Talk:William Henry Preece
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If you google for him on the web, you'll find plenty of alleged quotes along the lines of him saying to Graham Bell, who had just presented his telephone: "No, Sir. The Americans have need of the telephone, but we do not. We have plenty of messenger boys."
I generally believe that only a fraction of the quotes spread via the web are actually true, as sources are hardly given, and people are forwarding them again and again without ever doubting their validity. This one seems to be particularly suspect, as I can't see how Preece could be so sceptical about the telephone although he spent most of his life researching in telegraphy.
Can anyone reliably falsify or verify whether Preece really said so? Did he even ever meet Bell? I can only find evidence of meetings with Marconi. -- 18.104.22.168 14:30, 15 August 2006 (UTC)
The quote you reference seems to be a paraphrase. Other references contain a much longer quote. The 1882 edition of Popular Science provides this quote (though does not refer to Preece by name). Also from UK TELEPHONE HISTORY
This year, Mr. William Preece (later Sir William Preece) of the Post Office Engineering staff, when asked whether the telephone would be an instrument of the future which would be largely taken up by the public, replied “I think not”. Questioned further he said “I fancy the descriptions we get of its use in America are a little exaggerated; but there are conditions in America which necessitate the use of instruments of this kind more than here. Here we have a superabundance of messengers, errand boys, and things of that kind.” martyvis (talk) 11:47, 25 October 2009 (UTC)
Through some further research of the longer quote from Popular Science, it would appear Preece is being quoted from the 1879 Select Committee hearings on the lighting by electricity which is available in its entirety via | Google books (USA) On page 69 of this report, Preece is giving evidence before the committee on 2 May 1879. On line 539 he is asked whether he think the telephone will be of popular use by the public. On line 579 he replies: "I think not." When questioned further on line 580 about whether it might take off as it had in America, he says: "I fancy that the descriptions we get of its use in America are a little exaggerated; but there are conditions in America which necessitate the use of instruments of this kind more there than here. Here we have a superabundance of messengers, errand boys, and things of that kind. ..." — Preceding unsigned comment added by 22.214.171.124 (talk) 01:11, 10 March 2012 (UTC)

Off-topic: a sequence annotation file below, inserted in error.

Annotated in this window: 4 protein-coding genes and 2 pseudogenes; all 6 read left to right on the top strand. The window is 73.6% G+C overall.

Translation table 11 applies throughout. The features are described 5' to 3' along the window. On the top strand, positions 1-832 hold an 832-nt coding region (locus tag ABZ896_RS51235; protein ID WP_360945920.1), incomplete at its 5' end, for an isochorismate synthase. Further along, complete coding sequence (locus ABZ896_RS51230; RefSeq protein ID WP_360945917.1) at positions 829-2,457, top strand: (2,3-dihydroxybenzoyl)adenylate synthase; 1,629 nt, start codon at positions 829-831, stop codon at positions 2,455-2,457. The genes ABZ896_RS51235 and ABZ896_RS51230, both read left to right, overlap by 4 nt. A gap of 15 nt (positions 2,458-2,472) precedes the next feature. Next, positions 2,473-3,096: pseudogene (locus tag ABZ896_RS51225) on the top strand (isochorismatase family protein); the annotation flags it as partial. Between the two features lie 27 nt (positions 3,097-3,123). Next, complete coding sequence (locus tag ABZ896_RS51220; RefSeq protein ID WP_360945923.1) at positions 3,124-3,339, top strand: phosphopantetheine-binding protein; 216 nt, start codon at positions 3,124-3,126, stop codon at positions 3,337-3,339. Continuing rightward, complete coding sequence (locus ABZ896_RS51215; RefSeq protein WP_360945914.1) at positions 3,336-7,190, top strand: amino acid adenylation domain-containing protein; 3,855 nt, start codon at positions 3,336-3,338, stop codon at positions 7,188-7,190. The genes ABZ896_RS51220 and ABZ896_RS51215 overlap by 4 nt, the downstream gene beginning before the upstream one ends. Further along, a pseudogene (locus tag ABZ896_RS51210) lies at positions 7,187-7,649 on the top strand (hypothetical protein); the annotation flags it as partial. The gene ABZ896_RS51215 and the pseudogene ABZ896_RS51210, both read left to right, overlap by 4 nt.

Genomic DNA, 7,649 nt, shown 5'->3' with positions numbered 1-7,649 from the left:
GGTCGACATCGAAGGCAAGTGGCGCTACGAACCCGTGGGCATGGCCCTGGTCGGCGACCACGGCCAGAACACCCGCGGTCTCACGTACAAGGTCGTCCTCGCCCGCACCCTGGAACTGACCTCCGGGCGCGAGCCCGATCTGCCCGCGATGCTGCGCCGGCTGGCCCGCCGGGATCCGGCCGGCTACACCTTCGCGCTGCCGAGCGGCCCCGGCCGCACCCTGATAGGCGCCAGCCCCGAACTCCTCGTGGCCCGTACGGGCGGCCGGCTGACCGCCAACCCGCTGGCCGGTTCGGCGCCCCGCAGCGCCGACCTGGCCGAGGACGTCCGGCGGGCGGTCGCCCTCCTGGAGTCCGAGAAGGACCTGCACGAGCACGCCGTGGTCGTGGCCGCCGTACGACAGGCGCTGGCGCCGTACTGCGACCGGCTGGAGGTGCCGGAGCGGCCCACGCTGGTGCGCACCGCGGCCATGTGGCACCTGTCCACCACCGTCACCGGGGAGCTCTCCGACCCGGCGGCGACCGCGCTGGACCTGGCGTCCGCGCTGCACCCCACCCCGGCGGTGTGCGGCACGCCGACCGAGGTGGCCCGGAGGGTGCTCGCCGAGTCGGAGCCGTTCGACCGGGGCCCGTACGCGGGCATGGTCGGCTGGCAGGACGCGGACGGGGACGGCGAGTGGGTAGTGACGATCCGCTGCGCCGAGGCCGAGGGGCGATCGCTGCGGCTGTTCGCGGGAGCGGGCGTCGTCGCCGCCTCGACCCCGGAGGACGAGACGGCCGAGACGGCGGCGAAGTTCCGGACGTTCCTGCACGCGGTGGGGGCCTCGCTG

I think someone should mention that he invented the pipe and valve analogy of electrical current, the predecessor of the modern notion of internet pipes and tubes. 126.96.36.199 (talk) 23:20, 9 December 2013 (UTC)
"In 1889 Preece assembled a group of men at Coniston Water in the Lake District in Cumberland and succeeded in transmitting and receiving Morse radio signals over a distance of about 1 mile (1.6 km) across water."
Are we sure of this? I read the referenced article and it suggested that, although wireless telegraphy was accomplished, it may not have been radio telegraphy. It sounded to me it could possibly be an aquatic equivalent of ground transmission. 188.8.131.52 (talk) 00:23, 30 May 2017 (UTC)
Yes, it's wireless. See Preece's own article, https://www.google.com/books/edition/The_Journal_of_Gas_Lighting_Water_Supply/_RxHAQAAMAAJ?hl=en&gbpv=1&dq=electro-magnetic+light&pg=PA183 — Preceding unsigned comment added by 184.108.40.206 (talk) 05:44, 22 July 2020 (UTC)